So, mother tongue first, be it Pulaar, Seereer, Soninke, Wolof Mandinka or
    Joolaa or any other language spoken in Senegal.  But if one Senegalese
    language, say Wolof, becomes the language that enables conversation
    among all the other Senegalese languages, that is good. The language
    policy: Mother tongue first. Then say, Wolof. Then say Swahili, French etc.
    If you know all the languages of the world, and you don’t know your
    mother tongue, that is mental enslavement. But if you know your mother
    tongue, and add all the languages of the world to it, that is empowerment.
  2. Encourage translations among Senegalese languages. This is a
    particularly important point for us. To that end, set up a national
    interpreting and translation center that would enable a symbiosis and a
    cross-fertilization between the languages of your country, and between
    them and the languages of Africa and the world. Your Excellency, many
    Africans appreciated the fact that during your first official visit to the
    Gambia, you and President Barrow spoke directly to each other in Wolof.
    We also know that, unlike your predecessors, you make most of your
    speeches in both French and Wolof, and we think that’s exactly the right
    thing to do. Make your speech in a Senegalese language and then make it
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available in all the other Senegalese languages. And then in French etc. At
the United Nations, speak in a Senegalese language. You can have it
translated and or interpreted into French or English, as necessary. In other
words, do what all other Presidents in the world do; they make their
speeches in their languages.  In France, with a French President, speak to
him in a Senegalese language. You have an interpreter with you etc.
In short, please invest in the Senegalese languages. And this must start with
the repeal at the earliest opportunity of the strange article 28 of the
Senegalese Constitution, which requires all presidential candidates to be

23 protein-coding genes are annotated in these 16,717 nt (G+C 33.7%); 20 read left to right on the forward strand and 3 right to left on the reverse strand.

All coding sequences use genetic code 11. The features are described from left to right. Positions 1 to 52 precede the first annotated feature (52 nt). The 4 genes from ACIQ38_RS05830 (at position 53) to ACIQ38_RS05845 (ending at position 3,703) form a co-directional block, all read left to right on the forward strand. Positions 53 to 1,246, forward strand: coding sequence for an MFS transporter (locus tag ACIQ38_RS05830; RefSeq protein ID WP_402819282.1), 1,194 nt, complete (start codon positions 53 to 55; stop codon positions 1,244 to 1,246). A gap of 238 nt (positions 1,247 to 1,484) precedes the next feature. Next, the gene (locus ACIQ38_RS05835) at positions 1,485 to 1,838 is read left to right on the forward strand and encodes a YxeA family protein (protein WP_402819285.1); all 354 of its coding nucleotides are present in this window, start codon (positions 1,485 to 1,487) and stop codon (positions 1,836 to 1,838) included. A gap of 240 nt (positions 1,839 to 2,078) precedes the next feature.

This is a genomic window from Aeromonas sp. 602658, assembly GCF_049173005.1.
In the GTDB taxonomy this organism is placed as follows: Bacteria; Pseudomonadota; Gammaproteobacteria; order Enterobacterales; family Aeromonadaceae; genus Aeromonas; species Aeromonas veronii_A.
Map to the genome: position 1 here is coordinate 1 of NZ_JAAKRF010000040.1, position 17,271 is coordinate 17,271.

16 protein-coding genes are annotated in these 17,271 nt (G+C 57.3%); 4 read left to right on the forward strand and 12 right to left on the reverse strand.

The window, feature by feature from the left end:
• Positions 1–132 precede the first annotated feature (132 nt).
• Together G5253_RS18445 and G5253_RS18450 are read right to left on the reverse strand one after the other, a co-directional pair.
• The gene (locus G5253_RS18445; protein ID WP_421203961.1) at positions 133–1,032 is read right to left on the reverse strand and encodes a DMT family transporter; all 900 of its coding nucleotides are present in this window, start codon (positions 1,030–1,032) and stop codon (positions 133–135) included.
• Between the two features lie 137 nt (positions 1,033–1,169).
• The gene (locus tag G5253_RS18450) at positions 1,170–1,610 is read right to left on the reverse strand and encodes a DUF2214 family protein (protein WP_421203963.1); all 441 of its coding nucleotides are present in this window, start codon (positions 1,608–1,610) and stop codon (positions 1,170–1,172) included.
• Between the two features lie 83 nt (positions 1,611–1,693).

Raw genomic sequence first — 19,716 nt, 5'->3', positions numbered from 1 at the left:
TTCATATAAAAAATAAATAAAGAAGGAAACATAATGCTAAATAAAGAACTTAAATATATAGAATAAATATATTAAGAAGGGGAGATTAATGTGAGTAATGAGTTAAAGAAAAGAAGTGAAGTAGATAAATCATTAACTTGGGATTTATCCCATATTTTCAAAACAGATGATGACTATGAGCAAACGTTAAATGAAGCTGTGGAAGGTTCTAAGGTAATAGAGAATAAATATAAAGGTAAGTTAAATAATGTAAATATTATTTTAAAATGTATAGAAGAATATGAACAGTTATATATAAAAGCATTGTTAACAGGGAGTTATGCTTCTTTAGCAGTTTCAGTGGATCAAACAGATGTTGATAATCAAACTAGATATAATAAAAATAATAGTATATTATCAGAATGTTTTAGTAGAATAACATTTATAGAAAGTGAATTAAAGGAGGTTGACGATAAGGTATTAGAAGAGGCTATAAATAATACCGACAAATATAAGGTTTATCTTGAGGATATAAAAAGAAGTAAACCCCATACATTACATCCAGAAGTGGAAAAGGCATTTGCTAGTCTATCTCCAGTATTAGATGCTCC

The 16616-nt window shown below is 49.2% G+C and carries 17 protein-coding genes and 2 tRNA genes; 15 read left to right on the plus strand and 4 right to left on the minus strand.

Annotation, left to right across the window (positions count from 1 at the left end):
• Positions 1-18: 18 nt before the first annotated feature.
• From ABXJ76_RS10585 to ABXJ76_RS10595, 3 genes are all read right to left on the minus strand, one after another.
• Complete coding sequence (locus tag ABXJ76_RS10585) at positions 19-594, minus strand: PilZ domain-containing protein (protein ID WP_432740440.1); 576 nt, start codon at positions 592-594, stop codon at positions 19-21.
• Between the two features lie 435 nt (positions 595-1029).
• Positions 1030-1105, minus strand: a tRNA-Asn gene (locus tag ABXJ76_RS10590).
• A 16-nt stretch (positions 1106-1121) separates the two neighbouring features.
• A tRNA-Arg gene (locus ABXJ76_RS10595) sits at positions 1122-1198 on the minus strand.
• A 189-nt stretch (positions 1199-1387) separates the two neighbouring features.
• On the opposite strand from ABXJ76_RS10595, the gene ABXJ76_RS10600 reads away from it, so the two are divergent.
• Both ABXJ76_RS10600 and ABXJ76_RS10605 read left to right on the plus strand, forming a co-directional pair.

able not only to speak but also to read and write French.

  1. Organize the Senegalese farmers and workers. Fire their imagination.
    They are your defenders. Don’t worry about all the self-proclaimed elites
    who have so much to lose in the development of your country’s languages,
    and who are multiplying maneuvers and specious arguments to derail the
    train of History.
  2. The works of Sembène Ousmane, especially God’s Bits of Wood, and those
    of other literary giants like Cheikh Hamidou Kane should be available in all
    Senegalese languages. As for Cheikh Anta Diop, his books should be
    taught in all Senegalese schools
  3. Progressive literatures from Africa and the rest of the world should be
    made available in Senegalese languages and also taught in Senegalese
    schools and universities
  4. Senegal first. Then Africa. Then Asia and Latin America. Then Europe
    etc. This should be reflected in the country’s educational system.
  5. Senegal must become a nation of thinkers, inventors, manufacturers,
    explorers, a nation of makers of things, relating to the world on the basis of
    equal give and take.
    These are, Your Excellency, just a few thoughts from two African
    compatriots and well-wishers from Kenya and your beloved Senegal.
  6. Respectfully yours,
    Ngugi wa Thiong’o and Boubacar Boris Diop
By The African Mirror